But if this Cultural Purge proceeds we will actually, for real, lose what used to be inalienable rights. Our right to free speech, our right to free association and our rights to our own minds. If something you say is considered “hurtful” (which will more closely resemble dissent or criticism of the Official Narrative than anything else) you will be sanctioned. You will tow the line or you will be penalized – contracts severed, vendors disassociate themselves, boycotts ensue. Whatever you do, just don’t say or think the wrong thing, because not going along with the crowd will make you a pariah.
If you want to prevent that:
1) you have the duty to look at the issue first hand and decide for yourself if it has any merit. Don’t ever come to me and tell me “XYZ is white supremacist, neo-nazi hate speech” unless you can show me an article that has the hate speech in it. Show me the white supremacist rhetoric. If you tell me you believe it simply because that’s what Wapo told you then you are a fool. You are Wapo’s useful idiot. A Wapobot.
2) you have to be prepared to call b/s whenever some whining snowflake demands safety from any contrary opinion, whenever some pundit robotically repeats the “white supremacist, hate speech, homophobe, Russian hackers” mantra, and whenever you’re asked to jump on some witchunt bandwagon against someone who dares to dispute the Official Narrative.
3) you have to be able to take the heat. Guess what? You’ll be next. Speak out against this nonsense and you’ll be subjected to hysterionics, character assassination, guilt by the most tenuous of associations, distortions of fact and a co-ordinated piling on by mobs of unquestioning ideological berserkers.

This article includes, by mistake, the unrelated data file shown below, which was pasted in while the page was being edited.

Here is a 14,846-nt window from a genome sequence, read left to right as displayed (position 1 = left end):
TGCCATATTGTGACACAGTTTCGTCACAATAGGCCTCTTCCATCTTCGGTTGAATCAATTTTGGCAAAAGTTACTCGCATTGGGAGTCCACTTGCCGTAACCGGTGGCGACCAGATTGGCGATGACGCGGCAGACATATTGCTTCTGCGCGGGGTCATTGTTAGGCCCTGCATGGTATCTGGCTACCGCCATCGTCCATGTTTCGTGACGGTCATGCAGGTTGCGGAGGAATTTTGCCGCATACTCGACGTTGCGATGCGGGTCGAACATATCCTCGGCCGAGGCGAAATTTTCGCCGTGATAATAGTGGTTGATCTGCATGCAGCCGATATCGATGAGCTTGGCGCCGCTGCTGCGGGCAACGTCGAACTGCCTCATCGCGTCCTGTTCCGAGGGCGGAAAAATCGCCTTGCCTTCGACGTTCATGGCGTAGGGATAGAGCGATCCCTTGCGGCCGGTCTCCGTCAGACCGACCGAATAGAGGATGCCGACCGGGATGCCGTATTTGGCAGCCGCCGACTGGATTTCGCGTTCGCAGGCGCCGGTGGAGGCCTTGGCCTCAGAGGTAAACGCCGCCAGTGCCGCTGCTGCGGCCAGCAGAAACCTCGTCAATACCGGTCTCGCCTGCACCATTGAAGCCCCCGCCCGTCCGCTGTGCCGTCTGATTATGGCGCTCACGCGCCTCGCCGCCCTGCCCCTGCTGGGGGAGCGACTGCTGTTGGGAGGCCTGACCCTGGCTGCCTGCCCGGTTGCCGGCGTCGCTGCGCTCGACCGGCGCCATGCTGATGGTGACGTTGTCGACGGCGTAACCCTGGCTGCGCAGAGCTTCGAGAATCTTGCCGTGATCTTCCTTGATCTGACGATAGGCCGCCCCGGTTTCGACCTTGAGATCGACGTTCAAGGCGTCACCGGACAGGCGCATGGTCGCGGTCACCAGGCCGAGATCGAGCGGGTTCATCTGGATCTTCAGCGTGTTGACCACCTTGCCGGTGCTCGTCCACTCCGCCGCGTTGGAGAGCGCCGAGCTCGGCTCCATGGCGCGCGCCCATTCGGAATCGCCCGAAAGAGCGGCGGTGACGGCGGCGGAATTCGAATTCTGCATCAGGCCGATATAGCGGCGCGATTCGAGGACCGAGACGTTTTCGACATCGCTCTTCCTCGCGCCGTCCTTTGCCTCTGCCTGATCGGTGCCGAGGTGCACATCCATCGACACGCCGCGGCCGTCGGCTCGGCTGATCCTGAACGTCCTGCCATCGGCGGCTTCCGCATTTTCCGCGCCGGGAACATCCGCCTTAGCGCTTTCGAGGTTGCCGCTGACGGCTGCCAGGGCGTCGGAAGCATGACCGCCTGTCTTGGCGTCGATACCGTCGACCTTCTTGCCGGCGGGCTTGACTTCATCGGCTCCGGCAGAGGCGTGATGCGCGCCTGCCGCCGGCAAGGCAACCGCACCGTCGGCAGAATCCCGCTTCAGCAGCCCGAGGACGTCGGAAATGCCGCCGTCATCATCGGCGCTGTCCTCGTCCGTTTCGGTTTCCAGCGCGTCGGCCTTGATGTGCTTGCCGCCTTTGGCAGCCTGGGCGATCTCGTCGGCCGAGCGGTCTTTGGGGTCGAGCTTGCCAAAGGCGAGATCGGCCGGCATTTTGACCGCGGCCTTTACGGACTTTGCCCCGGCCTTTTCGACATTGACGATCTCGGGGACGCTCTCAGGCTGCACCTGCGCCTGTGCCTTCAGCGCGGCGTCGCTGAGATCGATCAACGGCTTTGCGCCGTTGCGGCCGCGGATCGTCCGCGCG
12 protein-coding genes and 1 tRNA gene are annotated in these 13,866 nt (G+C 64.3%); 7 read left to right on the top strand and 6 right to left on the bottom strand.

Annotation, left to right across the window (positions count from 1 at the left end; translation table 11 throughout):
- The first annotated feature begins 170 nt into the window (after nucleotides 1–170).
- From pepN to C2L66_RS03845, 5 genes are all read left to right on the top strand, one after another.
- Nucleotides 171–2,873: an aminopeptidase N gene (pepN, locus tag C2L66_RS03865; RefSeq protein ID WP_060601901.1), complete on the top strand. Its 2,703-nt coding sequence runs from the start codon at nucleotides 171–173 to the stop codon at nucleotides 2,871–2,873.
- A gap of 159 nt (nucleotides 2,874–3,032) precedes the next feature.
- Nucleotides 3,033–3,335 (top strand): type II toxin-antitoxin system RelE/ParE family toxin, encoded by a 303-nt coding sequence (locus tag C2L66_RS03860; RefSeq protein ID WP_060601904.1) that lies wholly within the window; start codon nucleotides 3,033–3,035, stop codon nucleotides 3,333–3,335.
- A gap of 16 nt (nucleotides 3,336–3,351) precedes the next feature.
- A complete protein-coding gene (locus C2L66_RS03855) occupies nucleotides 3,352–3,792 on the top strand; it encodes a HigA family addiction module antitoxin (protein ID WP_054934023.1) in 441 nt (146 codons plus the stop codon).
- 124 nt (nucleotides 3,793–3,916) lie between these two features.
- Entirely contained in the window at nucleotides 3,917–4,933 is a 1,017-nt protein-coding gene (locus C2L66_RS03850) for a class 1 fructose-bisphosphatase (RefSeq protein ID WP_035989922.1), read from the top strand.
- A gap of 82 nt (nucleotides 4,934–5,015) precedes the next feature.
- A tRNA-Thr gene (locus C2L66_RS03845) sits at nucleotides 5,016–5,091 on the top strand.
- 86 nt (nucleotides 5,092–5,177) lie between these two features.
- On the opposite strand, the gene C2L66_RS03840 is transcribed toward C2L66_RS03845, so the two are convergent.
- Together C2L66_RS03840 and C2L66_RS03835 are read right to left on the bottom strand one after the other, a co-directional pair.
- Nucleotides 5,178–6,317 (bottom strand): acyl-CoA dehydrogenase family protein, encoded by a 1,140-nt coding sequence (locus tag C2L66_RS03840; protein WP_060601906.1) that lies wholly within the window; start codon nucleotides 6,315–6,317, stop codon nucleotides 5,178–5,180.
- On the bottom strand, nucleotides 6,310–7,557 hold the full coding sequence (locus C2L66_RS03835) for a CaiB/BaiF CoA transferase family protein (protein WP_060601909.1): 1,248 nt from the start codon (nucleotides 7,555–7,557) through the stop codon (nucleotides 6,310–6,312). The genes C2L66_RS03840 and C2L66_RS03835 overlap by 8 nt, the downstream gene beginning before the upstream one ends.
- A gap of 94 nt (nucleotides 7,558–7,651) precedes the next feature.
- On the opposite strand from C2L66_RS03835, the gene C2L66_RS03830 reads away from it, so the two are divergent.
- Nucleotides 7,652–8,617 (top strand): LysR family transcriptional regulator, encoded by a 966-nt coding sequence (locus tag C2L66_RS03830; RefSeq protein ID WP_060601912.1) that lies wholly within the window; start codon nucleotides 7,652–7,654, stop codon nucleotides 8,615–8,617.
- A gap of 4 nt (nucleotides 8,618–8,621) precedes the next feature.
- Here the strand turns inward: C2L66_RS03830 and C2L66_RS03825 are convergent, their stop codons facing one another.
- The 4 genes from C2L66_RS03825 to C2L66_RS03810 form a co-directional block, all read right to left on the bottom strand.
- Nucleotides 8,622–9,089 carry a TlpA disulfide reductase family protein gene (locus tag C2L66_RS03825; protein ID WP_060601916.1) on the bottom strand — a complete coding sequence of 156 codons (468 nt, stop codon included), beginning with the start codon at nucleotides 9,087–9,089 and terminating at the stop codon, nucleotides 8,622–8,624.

You’ll be Peter Thiel (there was a popular outcry to remove him from Facebook’s board, why? Because he endorsed Trump.)
You’ll be Scott Adams (his crime? Correctly predicting that Trump was going to win)
You’ll be Ivanka Trump (facing a co-ordinated attack on her livelihood for her transgression of being born a Trump).
That is a cultural purge.
Hell, I’m probably next just for writing this piece. So be it. My credibility as a non-racist, free-speech Libertarian are unassailable and am categorically unaffiliated with Russian intelligence. My duty is to speak out precisely because it is becoming more dangerous to speak out.
“In times of universal deceit, telling the truth is a revolutionary act”. — Unknown
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The fact that farm incomes have come under increasing pressure over the past couple of years should come as little surprise to our readers (for those who missed our latest update, see: “Midwest Farm Bubble Continues Collapse As Farm Incomes Expected To Crash In 2017“). Unfortunately, at least according to Bank of America’s Global Ag Chemical team led by Steve Byrne, farmers shouldn’t expect a reprieve any time in the near future.